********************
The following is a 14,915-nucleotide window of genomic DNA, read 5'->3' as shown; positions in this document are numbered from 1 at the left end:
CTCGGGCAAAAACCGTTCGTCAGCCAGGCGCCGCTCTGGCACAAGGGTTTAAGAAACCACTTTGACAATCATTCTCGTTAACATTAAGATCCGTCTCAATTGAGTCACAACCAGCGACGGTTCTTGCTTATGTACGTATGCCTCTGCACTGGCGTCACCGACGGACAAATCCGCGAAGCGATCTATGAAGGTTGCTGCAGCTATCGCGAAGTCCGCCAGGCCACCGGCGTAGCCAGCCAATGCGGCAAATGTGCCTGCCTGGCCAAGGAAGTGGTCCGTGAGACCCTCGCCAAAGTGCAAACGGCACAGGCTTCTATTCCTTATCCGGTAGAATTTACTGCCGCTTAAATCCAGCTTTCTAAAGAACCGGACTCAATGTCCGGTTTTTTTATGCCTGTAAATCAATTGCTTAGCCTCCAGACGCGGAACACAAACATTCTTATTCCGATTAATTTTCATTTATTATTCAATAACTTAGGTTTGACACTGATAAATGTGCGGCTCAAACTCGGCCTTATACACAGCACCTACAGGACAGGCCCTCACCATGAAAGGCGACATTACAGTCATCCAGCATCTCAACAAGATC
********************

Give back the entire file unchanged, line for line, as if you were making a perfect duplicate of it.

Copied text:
The following is a 14,915-nucleotide window of genomic DNA, read 5'->3' as shown; positions in this document are numbered from 1 at the left end:
CTCGGGCAAAAACCGTTCGTCAGCCAGGCGCCGCTCTGGCACAAGGGTTTAAGAAACCACTTTGACAATCATTCTCGTTAACATTAAGATCCGTCTCAATTGAGTCACAACCAGCGACGGTTCTTGCTTATGTACGTATGCCTCTGCACTGGCGTCACCGACGGACAAATCCGCGAAGCGATCTATGAAGGTTGCTGCAGCTATCGCGAAGTCCGCCAGGCCACCGGCGTAGCCAGCCAATGCGGCAAATGTGCCTGCCTGGCCAAGGAAGTGGTCCGTGAGACCCTCGCCAAAGTGCAAACGGCACAGGCTTCTATTCCTTATCCGGTAGAATTTACTGCCGCTTAAATCCAGCTTTCTAAAGAACCGGACTCAATGTCCGGTTTTTTTATGCCTGTAAATCAATTGCTTAGCCTCCAGACGCGGAACACAAACATTCTTATTCCGATTAATTTTCATTTATTATTCAATAACTTAGGTTTGACACTGATAAATGTGCGGCTCAAACTCGGCCTTATACACAGCACCTACAGGACAGGCCCTCACCATGAAAGGCGACATTACAGTCATCCAGCATCTCAACAAGATC